Article / 08 August 2012 at 14:11 GMT

Busy Asian session ahead with BoJ and Chinese data

Head of FX Strategy / Saxo Bank
Denmark

We've got a busy Asian session ahead with Chinese data galore and an Aussie employment report. The BoJ will also be on tap with its latest decisions on monetary policy.

The Fed’s supposed unofficial mouthpiece (one of notably poor quality of late), the WSJ’s Hilsenrath, was out with a two pieces yesterday, the first discussing a Capital Economics idea that the Fed might be looking at a “funding for lending” scheme meant to help borrowers that are hungry for loans to buy real estate, hoping that this would help to increase the contribution of housing to the economy and raise home prices and make other home-owners feel better about the equity in their own homes and thus increase consumption. The second piece was on the idea of an “open ended QE” that known Boston Fed dove Rosengren (non-voter) is in favour of – a few steps below the Nominal GDP targeting plan that the super-dove Evans promoted shortly before he lost his vote on the FOMC. Let’s keep track of what the Jackson Hole Fed conference brings us and we should all wonder whether the Fed is going to be in a rush to act when the S&P 500 trading close to 1400 rather than 1200 or even 1000.

A few developments worth noting

EUR: I noted the EURGBP situation this morning, suggesting that we were at a pivot point that would either open the way to a move considerably higher in the coming days or serve as important resistance. Events all conspired in favour of the latter development, as Euro periphery spreads we back a bit higher today, risk appetite suddenly crumbled (tends to be more GBP supportive) and after the BoE inflation report (see more below). EURUSD is still in very short term limbo, as it has been unable to take out the 1.2400/50 area resistance (the 55-day moving average is in there at 1.2414 or so as well).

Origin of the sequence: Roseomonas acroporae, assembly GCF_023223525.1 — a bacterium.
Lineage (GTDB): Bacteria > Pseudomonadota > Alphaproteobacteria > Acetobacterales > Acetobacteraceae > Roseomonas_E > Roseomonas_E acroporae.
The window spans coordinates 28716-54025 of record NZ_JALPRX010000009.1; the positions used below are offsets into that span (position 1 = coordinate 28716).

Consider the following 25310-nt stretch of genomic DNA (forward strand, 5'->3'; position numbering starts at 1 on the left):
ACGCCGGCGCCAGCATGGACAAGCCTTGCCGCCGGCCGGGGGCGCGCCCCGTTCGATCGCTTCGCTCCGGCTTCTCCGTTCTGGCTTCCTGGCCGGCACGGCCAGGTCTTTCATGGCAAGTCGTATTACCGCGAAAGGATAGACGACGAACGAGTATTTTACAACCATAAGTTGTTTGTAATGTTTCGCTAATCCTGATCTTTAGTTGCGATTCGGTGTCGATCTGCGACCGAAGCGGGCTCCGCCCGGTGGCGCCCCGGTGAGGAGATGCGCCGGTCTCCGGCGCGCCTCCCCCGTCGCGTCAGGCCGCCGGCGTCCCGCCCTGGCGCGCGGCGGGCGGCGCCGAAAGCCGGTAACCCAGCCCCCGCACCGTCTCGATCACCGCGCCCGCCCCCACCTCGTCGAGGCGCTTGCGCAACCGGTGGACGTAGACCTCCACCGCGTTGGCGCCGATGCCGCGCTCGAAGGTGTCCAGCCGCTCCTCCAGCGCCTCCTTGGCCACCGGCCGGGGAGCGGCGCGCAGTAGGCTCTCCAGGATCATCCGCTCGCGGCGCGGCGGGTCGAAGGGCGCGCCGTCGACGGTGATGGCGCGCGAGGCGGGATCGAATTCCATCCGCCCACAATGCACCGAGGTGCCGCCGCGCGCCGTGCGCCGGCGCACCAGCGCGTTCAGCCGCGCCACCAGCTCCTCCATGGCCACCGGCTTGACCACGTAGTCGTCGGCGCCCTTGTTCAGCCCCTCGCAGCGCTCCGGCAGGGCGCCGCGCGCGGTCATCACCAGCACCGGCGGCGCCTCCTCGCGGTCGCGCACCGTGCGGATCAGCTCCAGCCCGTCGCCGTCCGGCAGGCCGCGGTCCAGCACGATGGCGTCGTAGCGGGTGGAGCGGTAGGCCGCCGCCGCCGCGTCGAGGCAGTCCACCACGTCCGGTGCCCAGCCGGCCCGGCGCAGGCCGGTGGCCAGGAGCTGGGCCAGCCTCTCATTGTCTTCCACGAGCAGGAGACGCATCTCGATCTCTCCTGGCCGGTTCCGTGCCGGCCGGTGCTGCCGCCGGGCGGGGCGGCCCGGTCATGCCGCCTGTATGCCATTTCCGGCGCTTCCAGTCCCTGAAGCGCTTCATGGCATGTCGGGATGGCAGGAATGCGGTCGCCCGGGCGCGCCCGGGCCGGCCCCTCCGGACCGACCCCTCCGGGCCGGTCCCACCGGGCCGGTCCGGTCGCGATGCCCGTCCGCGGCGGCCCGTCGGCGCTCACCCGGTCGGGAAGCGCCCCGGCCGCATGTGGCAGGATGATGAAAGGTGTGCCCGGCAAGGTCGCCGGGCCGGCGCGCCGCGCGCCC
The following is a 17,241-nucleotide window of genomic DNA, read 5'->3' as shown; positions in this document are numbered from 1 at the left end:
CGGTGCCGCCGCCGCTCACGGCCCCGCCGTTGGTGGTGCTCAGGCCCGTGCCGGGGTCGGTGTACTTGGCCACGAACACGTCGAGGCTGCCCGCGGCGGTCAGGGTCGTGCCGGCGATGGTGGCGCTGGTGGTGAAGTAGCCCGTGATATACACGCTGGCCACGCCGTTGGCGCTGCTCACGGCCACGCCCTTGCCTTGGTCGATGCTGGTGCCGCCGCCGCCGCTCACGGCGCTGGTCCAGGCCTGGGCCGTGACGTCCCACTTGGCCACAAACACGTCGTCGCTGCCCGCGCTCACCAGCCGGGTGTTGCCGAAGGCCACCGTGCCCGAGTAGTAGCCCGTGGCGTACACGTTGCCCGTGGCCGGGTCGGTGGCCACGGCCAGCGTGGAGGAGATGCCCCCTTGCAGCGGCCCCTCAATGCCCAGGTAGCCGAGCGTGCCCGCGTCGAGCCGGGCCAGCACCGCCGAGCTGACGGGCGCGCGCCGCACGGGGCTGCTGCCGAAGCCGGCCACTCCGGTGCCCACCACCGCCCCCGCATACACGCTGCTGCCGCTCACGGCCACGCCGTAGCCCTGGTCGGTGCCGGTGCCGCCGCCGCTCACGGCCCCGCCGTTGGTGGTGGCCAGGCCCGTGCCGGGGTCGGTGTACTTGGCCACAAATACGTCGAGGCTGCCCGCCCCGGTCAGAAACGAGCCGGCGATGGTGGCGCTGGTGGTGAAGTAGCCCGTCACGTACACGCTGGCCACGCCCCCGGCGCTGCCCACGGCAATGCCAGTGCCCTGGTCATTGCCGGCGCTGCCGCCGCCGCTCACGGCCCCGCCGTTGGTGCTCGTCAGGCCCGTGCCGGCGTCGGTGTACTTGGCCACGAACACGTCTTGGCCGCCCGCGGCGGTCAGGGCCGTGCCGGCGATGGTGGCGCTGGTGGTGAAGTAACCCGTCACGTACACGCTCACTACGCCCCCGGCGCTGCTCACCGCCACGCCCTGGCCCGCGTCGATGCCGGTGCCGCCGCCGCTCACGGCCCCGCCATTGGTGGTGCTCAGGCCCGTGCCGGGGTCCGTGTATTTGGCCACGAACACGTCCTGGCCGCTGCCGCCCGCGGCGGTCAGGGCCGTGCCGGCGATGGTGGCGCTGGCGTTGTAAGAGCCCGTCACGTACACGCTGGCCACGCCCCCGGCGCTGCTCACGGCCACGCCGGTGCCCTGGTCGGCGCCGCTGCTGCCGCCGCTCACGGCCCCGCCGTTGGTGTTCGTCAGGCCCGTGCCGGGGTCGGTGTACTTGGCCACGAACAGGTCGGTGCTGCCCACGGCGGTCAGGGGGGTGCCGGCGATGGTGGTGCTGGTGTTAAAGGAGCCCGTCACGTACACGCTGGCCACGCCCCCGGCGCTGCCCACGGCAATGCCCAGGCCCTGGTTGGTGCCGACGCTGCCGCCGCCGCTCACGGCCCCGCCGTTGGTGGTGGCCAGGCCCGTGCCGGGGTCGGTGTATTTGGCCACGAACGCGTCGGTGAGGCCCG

GBP: firmed up despite recently ugly developments on the dip in risk appetite today and as the BoE sounded less dovish than one might expect in today’s quarterly inflation report, given its history and the parlous current state of the UK economy. The BoE’s King argued against further rate cuts, saying they might be counterproductive, and suggested that the anticipated CPI levels didn’t argue for the urgent need of stimulus. King also said that the state of the economy might be slightly better than the rather poor data suggest, even if he made it clear that asset purchases would still be pursued when warranted and that the EU crisis continues to generate considerable uncertainty.

AUD has been interesting over the last couple of days. The RBA meeting yesterday failed to serve as much of a catalyst in terms of yield expectations, but the Aussie has shown significant weakness against the Euro and versus CAD over the last couple of trading sessions, and the near term pivotal 1.0580 resistance in AUDUSD has held after a couple of probes above that level, challenging the potential for a full descending trendline test that would have taken the pair to 1.0700. Or is it just a bit of profit taking ahead of tonight’s employment report after a terrible June employment report? As long as 1.0600 area holds now as resistance, the focus could be on whether 1.0450 can hold here to the downside, which in turn is, as usual, up to the market’s level of complacency on risk.

Chart: AUDUSD